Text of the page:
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This is a question spawned from comments to my overly broad opinion piece on the 90 day review. I started responding there before realizing that this really deserves its own discussion thread.

The relevant bits:

This site will always have trouble with what is or is not on-topic but I don't think the grab bag style is going to work in the long run. If a question is about math, send it over to Math.SE. If the question is about the English language, send it over there. The same goes for Physics, Biology, Cooking, Cycling. Don't try to syphon off topics from other SE sites. But even more than this, don't accept questions just because there isn't an SE for it yet. If an SE did exist and you would migrate it, the question should probably be off-topic. This leaves the question about what is on-topic and I think the answer to that should be Skepticism. You can have questions about all of the above topics that would be on-topic for Skeptics. The point isn't to send everything over to the other SE sites. The point is to ask, "Why does this belong here and not there?"

To form this as a launching point for further discussion, what should our pattern of acceptance be when dealing with questions that other SE sites can handle? At what point does the fine line cross from on-topic here, off-topic there and the opposite?

Presumably there are some examples of on-topic in both places. I am not trying to suggest an assumption across all possible questions. But in general, what should we do? More of my thoughts will be in the answers.

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    The rule is from all SE sites being viewed as independent from each other, by the people who run SE. meta.stackexchange.com/questions/87739/… The other sites are much more opinion based, so I like the current state of things. :) – Kit Sunde Jun 7 '11 at 9:52
  • @Kit: Thanks for the link. It is most certainly relevant if not a perfect match for the question I am asking here. – MrHen Jun 7 '11 at 13:05
  • For what it's worth I was very surprised when I found it out too. In part I don't feel like all the SE is independent because we can clearly migrate question between them, so they aren't as independent as they would suggest. On the other hand I understand the argument. In some ways other SE sites don't have the burden of proof that we have (nor should they) so they can answer from their own expert viewpoint, while we are denied that privileged and instead have to see out evidence for the opinions we support. – Kit Sunde Jun 7 '11 at 21:15
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Whether questions on a particular topic belong on Skeptics, even if there is a Stack Exchange site about that topic, has been discussed in the past. The most upvoted answer concludes that:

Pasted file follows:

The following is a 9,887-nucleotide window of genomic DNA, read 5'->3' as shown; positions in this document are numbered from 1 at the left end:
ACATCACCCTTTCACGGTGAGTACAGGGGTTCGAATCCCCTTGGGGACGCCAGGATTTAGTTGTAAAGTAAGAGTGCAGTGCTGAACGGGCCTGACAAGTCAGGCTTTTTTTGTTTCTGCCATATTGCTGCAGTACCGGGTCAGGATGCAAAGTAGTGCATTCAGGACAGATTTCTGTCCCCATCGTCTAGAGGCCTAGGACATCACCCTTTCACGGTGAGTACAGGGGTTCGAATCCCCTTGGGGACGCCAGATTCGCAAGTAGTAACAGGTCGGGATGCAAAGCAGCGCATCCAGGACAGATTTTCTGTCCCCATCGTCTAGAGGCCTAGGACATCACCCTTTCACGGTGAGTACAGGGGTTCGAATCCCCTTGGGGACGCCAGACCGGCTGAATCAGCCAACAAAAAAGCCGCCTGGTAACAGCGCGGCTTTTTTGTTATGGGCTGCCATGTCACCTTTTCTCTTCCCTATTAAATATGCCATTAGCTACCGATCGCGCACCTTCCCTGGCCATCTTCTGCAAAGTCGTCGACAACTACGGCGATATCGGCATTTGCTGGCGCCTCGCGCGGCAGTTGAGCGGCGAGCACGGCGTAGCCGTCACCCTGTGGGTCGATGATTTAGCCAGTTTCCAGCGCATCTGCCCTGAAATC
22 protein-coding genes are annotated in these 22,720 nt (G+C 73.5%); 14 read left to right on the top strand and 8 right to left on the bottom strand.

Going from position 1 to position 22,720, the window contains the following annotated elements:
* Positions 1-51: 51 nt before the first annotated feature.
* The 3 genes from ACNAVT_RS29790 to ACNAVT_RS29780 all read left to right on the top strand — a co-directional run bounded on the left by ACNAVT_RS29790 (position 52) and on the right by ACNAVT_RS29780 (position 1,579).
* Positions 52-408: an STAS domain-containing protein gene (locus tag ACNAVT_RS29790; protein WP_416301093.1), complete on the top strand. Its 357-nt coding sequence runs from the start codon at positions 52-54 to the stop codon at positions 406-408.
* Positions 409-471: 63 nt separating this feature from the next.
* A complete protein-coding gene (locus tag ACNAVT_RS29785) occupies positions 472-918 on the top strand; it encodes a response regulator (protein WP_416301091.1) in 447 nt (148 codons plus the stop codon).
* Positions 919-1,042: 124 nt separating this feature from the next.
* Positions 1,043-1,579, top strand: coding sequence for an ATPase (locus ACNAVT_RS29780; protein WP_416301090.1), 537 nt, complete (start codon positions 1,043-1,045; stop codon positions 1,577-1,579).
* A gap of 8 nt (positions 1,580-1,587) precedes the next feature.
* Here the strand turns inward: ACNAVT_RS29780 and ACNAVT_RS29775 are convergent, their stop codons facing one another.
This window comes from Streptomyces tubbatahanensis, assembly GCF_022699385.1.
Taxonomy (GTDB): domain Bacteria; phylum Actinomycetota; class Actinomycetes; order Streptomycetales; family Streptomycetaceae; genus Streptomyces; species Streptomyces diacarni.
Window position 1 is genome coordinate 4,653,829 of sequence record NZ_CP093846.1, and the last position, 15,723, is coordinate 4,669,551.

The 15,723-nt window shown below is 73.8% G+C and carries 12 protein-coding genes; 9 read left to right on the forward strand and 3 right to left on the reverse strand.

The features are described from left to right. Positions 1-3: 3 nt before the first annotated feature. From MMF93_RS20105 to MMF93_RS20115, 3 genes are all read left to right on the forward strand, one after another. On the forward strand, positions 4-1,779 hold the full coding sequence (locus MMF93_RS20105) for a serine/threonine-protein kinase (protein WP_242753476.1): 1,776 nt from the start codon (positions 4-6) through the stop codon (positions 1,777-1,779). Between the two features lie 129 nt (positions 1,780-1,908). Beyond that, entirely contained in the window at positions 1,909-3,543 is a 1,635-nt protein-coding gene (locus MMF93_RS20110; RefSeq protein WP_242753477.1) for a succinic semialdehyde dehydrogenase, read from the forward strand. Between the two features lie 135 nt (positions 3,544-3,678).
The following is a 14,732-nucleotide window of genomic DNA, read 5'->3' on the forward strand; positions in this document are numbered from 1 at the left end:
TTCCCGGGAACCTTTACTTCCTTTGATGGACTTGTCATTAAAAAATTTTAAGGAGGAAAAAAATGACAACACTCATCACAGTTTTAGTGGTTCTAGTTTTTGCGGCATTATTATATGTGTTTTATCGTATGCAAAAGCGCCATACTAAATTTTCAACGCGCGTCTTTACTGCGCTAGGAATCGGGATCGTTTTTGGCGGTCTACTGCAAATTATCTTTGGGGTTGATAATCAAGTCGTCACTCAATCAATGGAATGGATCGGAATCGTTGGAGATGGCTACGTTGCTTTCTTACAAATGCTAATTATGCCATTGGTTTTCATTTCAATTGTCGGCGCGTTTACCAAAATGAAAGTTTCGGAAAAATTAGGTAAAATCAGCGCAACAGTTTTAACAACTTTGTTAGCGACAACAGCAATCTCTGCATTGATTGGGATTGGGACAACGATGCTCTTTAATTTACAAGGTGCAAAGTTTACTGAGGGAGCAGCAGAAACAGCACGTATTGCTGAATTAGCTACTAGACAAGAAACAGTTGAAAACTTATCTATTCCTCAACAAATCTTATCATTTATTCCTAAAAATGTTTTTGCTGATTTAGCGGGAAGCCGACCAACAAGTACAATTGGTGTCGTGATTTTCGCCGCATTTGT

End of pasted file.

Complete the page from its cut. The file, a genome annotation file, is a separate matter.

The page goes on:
I think we should cover the basic questions on science that are propagated by non-scientists (Al Gore, Jenny McCarthy, mainstream media, etc.) and hearsay ("you get a cold from being cold" and the like), but we leave the real questions to the real pros (i.e. Physics.SE, Biology.SE, Chemistry.SE, etc.)

By those guidelines, "Is it dangerous to have several vaccines at the same time?" is on-topic, but not all medical questions will be.

On the other hand, question around the lines of "Is there a substantial difference in rehabilitation therapy and expected outcome for a hemorrhagic stroke patient versus an ischemic stroke patient?" would belong elsewhere. They're too technical and thus beyond the scope of this site.

If you disagree with this position, feel free to reopen this discussion in a new meta question.

To answer the question in the title: of course not.

Most Stack Exchange sites are meant to be place where experts can answer to experts' questions. Skeptics is a bit different; its raison d'être is vulgarization Q&A, not from experts-to-experts Q&A. Skeptics is meant to be a place where laymen can get easy and high quality fact-checking to claims they hear or read. Sometimes, our goal will overlap with other SE sites. That's unavoidable, and not the end of the world.

  • I mostly just posted things here to get them out of the comments and searching meta didn't hit the question you linked. (Or maybe I skimmed past it due to the title... who knows.) Feel free to close or merge if necessary. – MrHen Jun 7 '11 at 2:03
  • But in any case, I strongly disagree with the conclusion. I get the point, and don't really disagree with the sentiment, but if Skeptics is just the melting pot for laymen's questions on every topic -- that sucks. – MrHen Jun 7 '11 at 2:03